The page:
Changing sentiments cloud oil rally
Crude sentiments change, and, rather rapidly.
Hardly a couple of weeks ago, crude markets were rallying and rallying. On various counts, 2018 has been kind to oil markets.
The Organisation of Petroleum Ex¬¬por¬ting Countries’ (Opec) output res¬traint seemed to be working wonders.
The demand-supply balance was in the making — considerably before than anticipated. Crude demand growth was healthy — better than initially projected.
In fact, just a couple of weeks back, the Saudi oil minister Khalid Al-Falih seemed to brush aside the spectre of the US oil boom challenging the Opec in a real sense, as the International Energy Agency has been underlining. And Falih had a point then. Brent had crossed the mid-$60 mark. WTI was not too far behind.
Analysts seemed more confident — the $70 a barrel mark was just around the corner. But all that changed — literally overnight.
Markets are now slipping, shedding in the process, all that had been achieved over 2018. Last week, oil skid to its biggest weekly loss in two years.
On Friday alone, futures in New York lost almost $2, settling below $60 a barrel for the first time this year.
WTI for March delivery slid $1.95 to settle at $59.20 a barrel on the New York Mercantile Exchange, the lowest since Dec 22.
For the week, futures declined 9.6 per cent, the most since January 2016. Brent for April settlement declined $2.02 to end the session at $62.79 on the London-based ICE Futures Europe exchange.
A rout seems in play. At the beginning of the last week, the ongoing oil price rally came to an abrupt halt. Market players were already weary of a correction — even before the meltdown began. Hedge fund and money managers appeared restive. A correction was in the air, many felt.
Consequently, a number of hedge fund managers were seen trimming their bullish bets on oil futures. This was the first cut, in net-long bets, in almost six weeks.
Though the reduction was small, it did give a hint that investors were skeptic of the ongoing oil price rally.
But there was much more to the oil story last week. The announcement by Iran last Thursday, saying it planned to increase crude production over the next four years — by at least 700,000 barrels per day — helped dampen some spirits in the market.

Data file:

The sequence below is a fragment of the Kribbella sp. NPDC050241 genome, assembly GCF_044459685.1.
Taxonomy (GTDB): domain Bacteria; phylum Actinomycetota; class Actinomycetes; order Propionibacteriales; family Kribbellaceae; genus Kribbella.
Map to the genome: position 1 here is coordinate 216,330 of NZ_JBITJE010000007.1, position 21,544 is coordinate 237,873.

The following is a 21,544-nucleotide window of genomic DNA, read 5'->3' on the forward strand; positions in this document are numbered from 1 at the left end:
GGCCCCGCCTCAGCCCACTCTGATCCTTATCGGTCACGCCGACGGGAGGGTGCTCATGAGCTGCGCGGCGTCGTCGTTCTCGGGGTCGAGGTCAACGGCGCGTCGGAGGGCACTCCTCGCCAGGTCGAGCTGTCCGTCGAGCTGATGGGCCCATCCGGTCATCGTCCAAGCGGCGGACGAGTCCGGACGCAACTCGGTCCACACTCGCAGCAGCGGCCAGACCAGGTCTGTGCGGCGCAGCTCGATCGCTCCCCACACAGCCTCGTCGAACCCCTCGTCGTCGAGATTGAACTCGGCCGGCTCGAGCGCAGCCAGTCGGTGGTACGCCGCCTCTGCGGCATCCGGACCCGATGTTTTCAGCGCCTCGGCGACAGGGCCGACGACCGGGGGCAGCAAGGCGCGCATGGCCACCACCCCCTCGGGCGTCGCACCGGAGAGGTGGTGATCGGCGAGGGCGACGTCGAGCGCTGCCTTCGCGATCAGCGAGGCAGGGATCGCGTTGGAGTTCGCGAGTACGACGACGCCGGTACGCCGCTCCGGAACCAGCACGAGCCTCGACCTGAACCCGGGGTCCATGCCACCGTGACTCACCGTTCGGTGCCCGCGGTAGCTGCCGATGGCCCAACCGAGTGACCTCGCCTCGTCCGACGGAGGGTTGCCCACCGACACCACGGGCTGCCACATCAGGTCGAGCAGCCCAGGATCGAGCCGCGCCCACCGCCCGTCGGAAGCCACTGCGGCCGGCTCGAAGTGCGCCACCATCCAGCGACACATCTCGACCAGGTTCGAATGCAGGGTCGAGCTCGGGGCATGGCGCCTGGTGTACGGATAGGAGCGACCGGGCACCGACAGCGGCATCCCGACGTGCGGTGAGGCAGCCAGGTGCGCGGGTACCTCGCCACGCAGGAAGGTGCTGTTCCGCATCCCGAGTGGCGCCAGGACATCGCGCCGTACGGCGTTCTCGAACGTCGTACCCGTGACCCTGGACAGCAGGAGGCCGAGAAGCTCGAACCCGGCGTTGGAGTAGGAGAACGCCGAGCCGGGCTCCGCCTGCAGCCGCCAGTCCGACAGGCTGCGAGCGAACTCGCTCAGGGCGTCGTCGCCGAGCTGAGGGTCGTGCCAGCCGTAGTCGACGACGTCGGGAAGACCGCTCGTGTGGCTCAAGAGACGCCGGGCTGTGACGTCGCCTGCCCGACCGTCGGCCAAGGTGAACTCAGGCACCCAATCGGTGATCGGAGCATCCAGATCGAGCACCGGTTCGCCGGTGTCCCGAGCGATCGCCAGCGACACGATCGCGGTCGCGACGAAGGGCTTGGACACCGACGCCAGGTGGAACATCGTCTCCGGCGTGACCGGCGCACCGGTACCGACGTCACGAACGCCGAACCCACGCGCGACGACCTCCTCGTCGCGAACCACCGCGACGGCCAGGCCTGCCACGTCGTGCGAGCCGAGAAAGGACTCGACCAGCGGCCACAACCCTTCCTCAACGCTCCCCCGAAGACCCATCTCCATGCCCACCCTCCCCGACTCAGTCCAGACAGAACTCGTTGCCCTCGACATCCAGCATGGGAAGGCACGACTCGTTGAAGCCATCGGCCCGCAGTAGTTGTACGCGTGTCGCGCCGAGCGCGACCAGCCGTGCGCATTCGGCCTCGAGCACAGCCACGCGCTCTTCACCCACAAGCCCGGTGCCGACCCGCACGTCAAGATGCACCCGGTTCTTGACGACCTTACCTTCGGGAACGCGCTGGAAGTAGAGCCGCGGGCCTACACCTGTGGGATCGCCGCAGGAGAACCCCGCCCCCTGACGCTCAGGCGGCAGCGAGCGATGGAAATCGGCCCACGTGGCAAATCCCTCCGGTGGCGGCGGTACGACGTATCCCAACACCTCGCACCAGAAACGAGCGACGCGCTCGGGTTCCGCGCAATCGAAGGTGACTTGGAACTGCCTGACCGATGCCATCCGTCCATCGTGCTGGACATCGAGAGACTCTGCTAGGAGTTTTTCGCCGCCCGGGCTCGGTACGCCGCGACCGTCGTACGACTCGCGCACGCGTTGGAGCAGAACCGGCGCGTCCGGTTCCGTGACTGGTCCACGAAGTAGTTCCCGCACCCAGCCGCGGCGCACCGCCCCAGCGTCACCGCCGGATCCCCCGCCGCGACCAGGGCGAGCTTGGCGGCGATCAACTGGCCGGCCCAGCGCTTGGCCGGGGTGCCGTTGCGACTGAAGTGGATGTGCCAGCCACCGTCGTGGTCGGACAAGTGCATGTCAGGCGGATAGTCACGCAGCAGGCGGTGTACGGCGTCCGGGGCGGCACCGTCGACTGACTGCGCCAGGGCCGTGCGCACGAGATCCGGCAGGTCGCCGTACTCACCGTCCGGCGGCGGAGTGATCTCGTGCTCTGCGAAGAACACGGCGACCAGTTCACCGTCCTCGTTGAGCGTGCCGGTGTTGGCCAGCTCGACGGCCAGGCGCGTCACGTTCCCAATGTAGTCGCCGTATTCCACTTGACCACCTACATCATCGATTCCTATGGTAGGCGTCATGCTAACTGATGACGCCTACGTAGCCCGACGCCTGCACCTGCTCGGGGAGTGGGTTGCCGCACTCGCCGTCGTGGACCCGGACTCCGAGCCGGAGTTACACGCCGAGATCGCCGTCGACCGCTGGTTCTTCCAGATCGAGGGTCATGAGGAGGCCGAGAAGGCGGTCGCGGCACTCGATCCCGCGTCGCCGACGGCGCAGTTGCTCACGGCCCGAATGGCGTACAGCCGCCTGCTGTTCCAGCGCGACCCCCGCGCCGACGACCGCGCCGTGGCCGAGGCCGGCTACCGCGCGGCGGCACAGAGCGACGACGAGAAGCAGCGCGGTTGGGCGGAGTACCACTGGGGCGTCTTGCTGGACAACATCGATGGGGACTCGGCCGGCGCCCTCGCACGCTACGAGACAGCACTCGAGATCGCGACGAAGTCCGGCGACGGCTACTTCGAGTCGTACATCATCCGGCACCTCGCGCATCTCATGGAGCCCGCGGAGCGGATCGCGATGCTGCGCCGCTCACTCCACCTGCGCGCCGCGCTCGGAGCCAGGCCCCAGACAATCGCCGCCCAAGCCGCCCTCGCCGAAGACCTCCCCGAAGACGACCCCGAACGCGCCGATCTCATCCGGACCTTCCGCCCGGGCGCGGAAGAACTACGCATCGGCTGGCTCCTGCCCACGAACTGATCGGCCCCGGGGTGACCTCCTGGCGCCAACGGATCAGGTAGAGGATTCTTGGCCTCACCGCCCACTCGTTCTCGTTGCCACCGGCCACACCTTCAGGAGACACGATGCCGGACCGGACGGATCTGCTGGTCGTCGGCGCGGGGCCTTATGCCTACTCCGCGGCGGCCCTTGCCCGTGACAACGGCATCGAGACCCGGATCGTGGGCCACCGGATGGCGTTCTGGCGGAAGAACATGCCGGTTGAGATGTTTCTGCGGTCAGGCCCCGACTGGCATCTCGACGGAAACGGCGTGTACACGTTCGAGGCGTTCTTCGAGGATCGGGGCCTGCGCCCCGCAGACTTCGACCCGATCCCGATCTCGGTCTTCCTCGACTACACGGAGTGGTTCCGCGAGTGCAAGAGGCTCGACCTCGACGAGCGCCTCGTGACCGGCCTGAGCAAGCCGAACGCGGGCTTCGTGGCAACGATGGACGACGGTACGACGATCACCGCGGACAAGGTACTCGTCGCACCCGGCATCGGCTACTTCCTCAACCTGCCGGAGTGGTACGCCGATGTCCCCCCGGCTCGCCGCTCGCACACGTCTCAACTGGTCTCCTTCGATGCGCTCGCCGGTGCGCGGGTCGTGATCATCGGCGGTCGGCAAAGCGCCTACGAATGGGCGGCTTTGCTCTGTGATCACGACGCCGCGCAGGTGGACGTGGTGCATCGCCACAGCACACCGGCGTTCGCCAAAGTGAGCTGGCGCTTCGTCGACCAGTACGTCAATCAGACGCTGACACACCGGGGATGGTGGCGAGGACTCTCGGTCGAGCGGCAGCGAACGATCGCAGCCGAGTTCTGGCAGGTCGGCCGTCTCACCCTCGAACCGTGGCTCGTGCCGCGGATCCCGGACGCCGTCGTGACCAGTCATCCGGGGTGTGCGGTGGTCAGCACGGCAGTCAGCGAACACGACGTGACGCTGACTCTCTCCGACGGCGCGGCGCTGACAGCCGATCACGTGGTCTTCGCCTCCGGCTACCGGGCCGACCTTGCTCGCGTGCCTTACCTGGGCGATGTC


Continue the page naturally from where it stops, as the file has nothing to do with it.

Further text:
Yet, the biggest story of the week, changing the crude oil sentiments altogether, was the unprecedented rise in the US output and its impact on the oil markets, proving minister Al-Falih utterly wrong.
The US Energy Information Administration (EIA) reported that the US domestic crude output rose last week to a record high of 10.25mbpd. This meant the domestic US crude output increased for a fourth week, by 332,000bpd.
For the first time in almost five decades, the US domestic output has touched that level. At 10.25mbpd, US output is now higher than the previous 10.04mbpd recorded in the 70s.
The US output is now above that of top exporter Saudi Arabia and close to the top producer Russia. Reports are also saying the upsurge is destined to continue, at least in the near future. The EIA’s Short-Term Energy Outlook is maintaining that the US oil production would top 11mbpd this year. Last month, the agency said that the US wouldn’t hit that threshold until November 2019.
The revision from just a few weeks ago is dramatic, says Nick Cunningham. In January the EIA estimated that the US would surpass 10mbpd at some point in February. But recent data shows that the US actually hit that milestone last November.
On an annual basis, the US produced 9.3mbpd last year. Now in view of the increased domestic output, this is set to jump to 10.6mbpd in 2018, the EIA is now saying.
In hindsight, it now seems that the Opec-led restraint was arguably the biggest enabler for America’s output boom.
In the process Opec, also has lost some market share to non-Opec competitors, as were stressing for some time now.
Will Opec be forced to get back to the market share battle — remains a moot point at the moment?
Once Prince Mohammad bin Salman effectively took over the country, it shed the battle for markets share, as he desperately needed crude prices to go up — not just to bankroll his political ambitions — but also to ensure interesting returns once Aramco IPO goes under the hammer.
All that could be under some cloud now!